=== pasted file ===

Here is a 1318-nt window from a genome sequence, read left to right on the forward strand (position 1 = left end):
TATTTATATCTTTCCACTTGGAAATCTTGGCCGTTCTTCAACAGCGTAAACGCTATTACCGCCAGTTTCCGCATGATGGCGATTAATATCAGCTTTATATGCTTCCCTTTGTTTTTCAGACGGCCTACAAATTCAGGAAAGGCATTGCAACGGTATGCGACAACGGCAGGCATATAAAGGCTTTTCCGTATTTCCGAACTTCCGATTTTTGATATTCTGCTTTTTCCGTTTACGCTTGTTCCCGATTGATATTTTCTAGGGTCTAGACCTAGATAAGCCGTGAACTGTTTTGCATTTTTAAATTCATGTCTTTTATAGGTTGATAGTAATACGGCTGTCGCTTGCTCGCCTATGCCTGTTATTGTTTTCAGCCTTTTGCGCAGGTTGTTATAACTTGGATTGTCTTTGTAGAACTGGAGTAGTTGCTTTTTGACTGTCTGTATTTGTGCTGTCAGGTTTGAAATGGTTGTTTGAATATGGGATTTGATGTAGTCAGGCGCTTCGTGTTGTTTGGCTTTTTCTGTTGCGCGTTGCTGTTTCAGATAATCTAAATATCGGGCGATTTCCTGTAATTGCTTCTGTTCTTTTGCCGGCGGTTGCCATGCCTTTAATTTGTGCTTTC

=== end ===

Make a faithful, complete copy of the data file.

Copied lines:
Here is a 1318-nt window from a genome sequence, read left to right on the forward strand (position 1 = left end):
TATTTATATCTTTCCACTTGGAAATCTTGGCCGTTCTTCAACAGCGTAAACGCTATTACCGCCAGTTTCCGCATGATGGCGATTAATATCAGCTTTATATGCTTCCCTTTGTTTTTCAGACGGCCTACAAATTCAGGAAAGGCATTGCAACGGTATGCGACAACGGCAGGCATATAAAGGCTTTTCCGTATTTCCGAACTTCCGATTTTTGATATTCTGCTTTTTCCGTTTACGCTTGTTCCCGATTGATATTTTCTAGGGTCTAGACCTAGATAAGCCGTGAACTGTTTTGCATTTTTAAATTCATGTCTTTTATAGGTTGATAGTAATACGGCTGTCGCTTGCTCGCCTATGCCTGTTATTGTTTTCAGCCTTTTGCGCAGGTTGTTATAACTTGGATTGTCTTTGTAGAACTGGAGTAGTTGCTTTTTGACTGTCTGTATTTGTGCTGTCAGGTTTGAAATGGTTGTTTGAATATGGGATTTGATGTAGTCAGGCGCTTCGTGTTGTTTGGCTTTTTCTGTTGCGCGTTGCTGTTTCAGATAATCTAAATATCGGGCGATTTCCTGTAATTGCTTCTGTTCTTTTGCCGGCGGTTGCCATGCCTTTAATTTGTGCTTTC